Many patients diagnosed with obstructive sleep apnea (OSA) are not being treated, with only 42% reporting adherence to positive airway pressure (PAP) treatment, according to research published in Otolaryngology-Head and Neck Surgery.
The study titled “Referral Patterns and Positive Airway Pressure Adherence upon Diagnosis of Obstructive Sleep Apnea” is the first to define the subsequent management of patients who have failed or refused PAP.
Jonathon O. Russell, MD, from the Cleveland Clinic, and colleagues conducted a retrospective chart review in an academic hospital to determine the subsequent management of patients with a diagnosis of OSA. Six hundred sixteen patients met inclusion criteria.
The researchers found that 42% of patients had documented adherence to PAP. Thirty-five percent of 241 untreated patients were referred for further attempts at management of diagnosed OSA. Almost half of the patients did not have continued treatment or referral for diagnosed OSA.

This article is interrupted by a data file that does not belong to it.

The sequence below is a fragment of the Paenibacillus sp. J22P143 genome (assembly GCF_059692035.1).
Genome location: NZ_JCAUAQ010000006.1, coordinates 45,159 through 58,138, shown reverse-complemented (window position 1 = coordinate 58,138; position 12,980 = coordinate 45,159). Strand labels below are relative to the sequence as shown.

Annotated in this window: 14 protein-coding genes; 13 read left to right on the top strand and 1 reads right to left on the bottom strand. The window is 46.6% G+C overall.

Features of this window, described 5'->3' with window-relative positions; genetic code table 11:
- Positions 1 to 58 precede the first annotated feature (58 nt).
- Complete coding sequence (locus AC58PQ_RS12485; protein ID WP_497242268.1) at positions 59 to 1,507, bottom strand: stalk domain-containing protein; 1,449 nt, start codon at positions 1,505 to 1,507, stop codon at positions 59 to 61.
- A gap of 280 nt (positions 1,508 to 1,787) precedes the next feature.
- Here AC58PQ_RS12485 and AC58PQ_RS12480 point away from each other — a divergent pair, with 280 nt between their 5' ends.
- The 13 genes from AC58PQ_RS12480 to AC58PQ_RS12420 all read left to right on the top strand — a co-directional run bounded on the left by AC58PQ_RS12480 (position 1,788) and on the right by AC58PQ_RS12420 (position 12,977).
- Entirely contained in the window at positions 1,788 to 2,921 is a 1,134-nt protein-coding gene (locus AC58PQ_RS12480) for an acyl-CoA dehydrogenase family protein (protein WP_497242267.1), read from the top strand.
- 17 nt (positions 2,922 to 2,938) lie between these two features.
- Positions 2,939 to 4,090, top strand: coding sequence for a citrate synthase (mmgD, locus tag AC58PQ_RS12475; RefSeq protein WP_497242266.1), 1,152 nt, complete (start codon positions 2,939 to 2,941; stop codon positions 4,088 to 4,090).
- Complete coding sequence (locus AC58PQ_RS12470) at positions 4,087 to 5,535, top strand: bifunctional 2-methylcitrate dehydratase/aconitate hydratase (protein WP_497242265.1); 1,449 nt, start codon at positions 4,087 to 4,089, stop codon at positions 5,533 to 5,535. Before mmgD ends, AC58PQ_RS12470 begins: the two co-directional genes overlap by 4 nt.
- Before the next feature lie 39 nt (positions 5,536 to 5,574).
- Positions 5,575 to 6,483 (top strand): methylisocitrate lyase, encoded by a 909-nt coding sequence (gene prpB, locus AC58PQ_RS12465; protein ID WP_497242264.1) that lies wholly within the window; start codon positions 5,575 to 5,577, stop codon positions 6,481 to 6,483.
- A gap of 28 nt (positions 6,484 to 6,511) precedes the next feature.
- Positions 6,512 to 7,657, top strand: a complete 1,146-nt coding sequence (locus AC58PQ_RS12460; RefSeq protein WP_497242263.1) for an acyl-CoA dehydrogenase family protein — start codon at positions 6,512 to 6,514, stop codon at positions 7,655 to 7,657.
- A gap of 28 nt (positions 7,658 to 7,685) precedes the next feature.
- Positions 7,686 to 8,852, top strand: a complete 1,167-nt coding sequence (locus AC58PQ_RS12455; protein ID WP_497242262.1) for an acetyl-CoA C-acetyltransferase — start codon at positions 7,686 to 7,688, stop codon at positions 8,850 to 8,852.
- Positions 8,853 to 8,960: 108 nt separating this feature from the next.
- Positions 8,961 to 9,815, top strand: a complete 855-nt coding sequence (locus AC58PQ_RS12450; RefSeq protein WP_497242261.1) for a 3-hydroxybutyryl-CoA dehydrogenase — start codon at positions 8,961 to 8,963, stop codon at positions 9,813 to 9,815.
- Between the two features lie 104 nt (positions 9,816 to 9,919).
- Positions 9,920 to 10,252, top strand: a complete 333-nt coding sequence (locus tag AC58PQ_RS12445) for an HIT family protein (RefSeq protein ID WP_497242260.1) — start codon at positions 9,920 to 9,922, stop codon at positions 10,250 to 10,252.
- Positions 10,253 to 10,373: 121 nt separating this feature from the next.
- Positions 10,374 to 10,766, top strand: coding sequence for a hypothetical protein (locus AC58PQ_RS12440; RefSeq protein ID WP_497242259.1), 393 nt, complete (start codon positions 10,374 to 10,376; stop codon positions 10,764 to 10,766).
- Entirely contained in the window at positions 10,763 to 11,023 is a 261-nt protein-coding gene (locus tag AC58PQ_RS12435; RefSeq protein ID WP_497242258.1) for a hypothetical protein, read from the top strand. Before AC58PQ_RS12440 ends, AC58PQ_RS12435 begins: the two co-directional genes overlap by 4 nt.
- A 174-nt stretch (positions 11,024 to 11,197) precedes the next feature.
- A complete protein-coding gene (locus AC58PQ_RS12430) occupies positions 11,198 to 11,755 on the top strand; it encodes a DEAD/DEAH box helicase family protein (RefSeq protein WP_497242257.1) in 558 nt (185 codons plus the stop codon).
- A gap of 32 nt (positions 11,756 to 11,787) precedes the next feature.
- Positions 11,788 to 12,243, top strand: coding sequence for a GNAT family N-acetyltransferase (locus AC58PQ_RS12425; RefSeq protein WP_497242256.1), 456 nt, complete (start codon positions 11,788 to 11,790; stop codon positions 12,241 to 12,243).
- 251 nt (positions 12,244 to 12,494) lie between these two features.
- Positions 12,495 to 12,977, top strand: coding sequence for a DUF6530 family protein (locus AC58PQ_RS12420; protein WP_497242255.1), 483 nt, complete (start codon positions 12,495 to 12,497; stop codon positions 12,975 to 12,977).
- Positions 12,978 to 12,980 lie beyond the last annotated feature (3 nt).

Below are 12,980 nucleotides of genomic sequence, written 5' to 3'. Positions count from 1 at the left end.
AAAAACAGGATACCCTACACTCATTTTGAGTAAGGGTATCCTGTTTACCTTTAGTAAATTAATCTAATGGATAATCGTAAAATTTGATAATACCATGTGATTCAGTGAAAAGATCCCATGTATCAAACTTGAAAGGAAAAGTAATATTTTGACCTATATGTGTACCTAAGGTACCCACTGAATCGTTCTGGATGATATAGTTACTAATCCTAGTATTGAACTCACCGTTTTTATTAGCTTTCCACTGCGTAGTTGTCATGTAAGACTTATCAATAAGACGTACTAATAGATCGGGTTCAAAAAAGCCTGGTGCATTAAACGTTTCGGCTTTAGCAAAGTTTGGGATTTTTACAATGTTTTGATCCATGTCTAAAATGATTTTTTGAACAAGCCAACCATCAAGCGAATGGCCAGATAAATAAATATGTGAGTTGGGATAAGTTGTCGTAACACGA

“To our knowledge, this is the first study to define the subsequent management of patients who have failed or refused PAP,” the authors write. “Despite the known sequelae of OSA, clinicians are not treating a significant percentage of patients with diagnosed OSA.”.
To read the Abstract click here: